Monday, November 13, 2006

OR Dems: Plan Now for an '08 Sweep of US House

Here's an interesting post from Ridenbaugh Press, quoting Ted Piccolo at NWRepublican about early signs that Greg Walden (OR2-R) may be looking for something else to fill his day after the 110th Congress is over--running for Goobernor of Oregon. Here's Ted's rationale/gameplan for Walden's future:
I think Congressman Walden will make this his last term in Congress. I think he steps down to allow someone (Sen. Jason Atkinson? Ted Ferrioli?) else to run for his seat. He works to help a Republican win the 2008 Sec. State seat. He then spends two years campaigning. If this is the case then one would have to consider Congressman Walden as one of, if not THE, frontrunner for 2010.
I assume he means REPUBLICAN frontrunner, because the state GOP is in tatters and only a reversal tantamount to what we just saw in 2006 would lead to any GOP candidate for governor being the "frontrunner." And in this vein, while the 2nd District is certainly the most fertile Oregon territory for a GOP House seat, there's a major difference between re-electing an incumbent and trying to hold onto a newly opened seat.

Further, in two years the Democratic field operation stands to be even more robust and energetic than it was this year, simply owing to the gains made in paid field staff, grassroots county-level party development, centralized voter database analysis, and plain old money. In an open seat scenario does the GOP start with an advantage? Yes--but Oregon will already be an important state to Congressional Dems seeking to oust Gordon Smith. It would be little trouble to piggbyack a run for OR-2 on top of that.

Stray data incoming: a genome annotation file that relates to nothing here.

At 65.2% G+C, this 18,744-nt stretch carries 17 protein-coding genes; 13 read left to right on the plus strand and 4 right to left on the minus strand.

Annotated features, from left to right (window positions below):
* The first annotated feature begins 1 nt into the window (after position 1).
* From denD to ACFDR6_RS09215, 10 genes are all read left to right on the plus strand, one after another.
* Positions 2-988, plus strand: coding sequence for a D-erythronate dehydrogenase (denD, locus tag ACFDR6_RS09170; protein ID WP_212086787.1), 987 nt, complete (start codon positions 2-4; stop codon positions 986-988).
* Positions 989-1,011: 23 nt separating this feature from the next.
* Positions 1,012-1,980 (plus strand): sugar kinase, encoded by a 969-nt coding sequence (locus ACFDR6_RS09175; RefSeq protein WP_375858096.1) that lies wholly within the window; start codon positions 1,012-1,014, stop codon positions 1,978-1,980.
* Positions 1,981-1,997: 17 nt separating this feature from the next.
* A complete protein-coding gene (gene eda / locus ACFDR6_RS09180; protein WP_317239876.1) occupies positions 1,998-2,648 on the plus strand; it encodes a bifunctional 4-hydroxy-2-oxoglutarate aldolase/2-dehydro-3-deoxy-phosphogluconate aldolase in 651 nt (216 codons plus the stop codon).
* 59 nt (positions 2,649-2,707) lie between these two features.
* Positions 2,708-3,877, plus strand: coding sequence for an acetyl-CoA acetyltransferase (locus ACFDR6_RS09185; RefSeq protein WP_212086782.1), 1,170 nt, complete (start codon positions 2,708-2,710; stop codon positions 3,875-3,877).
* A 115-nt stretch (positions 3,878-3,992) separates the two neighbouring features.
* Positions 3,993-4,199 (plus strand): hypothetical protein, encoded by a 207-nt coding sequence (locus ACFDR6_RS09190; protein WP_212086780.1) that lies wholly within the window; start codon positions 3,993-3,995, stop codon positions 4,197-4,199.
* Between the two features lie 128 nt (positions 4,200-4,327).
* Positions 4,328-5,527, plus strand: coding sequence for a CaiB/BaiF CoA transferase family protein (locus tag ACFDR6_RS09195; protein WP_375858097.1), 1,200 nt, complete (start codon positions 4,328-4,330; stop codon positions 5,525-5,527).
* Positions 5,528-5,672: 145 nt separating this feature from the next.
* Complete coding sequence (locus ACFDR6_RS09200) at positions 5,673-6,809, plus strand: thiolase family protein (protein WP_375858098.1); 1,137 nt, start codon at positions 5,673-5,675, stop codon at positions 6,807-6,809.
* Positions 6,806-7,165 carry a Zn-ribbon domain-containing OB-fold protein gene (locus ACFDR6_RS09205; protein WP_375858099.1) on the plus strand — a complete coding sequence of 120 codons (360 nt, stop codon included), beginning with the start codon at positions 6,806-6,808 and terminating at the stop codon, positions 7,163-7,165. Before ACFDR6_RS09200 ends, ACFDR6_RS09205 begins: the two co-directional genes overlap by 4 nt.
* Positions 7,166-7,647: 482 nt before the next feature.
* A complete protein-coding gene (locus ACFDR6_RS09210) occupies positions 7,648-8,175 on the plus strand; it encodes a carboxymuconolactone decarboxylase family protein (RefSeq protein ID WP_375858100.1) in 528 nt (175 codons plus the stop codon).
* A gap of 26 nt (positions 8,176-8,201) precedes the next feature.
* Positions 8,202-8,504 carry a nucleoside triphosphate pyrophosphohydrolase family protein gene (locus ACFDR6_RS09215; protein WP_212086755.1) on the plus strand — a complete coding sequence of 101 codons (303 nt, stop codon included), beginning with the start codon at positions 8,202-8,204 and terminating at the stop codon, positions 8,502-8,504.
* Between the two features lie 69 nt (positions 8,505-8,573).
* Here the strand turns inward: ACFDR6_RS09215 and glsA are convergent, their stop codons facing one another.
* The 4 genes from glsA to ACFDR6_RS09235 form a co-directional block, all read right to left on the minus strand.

But eastside Democrats need to get going on this NOW--planning locally for the next run, and planting the seeds with the national party that it is a seat that can be taken. Carol Voisin ran a valiant campaign, but she got started late and had almost NO help from anyone else. Both of those issues must be resolved before this is even worth talking about--which is why I'm bringing it up now instead of February 2008.

As for 2010, anybody who watched the GOP's historic collapse just since 2004, would be crazy to assert that the Republicans have no shot at Mahonia Hall four years from now--again, in an open-seat scenario. It's not clear to me that Walden has enough notoriety or credibility west of the Cascades to be a strong candidate, but he certainly has plenty of time to try.

On a slightly different note, comments at NWR give us a heads-up on what out-of-state conservative wedge issue is likely to come to town next election: anti-affirmative action legislation. In the wake of a Supreme Court ruling that partially upheld giving weight to race and gender (among other things) in university admissions, Michigan strongly passed a law banning such considerations, ironically named the "Civil Rights Initiative." The NWR commenter cited one of the key figures in the campaign as indicating Oregon's ripeness for the ballot measure's spread. Oh, goody. Don't say we didn't warn you!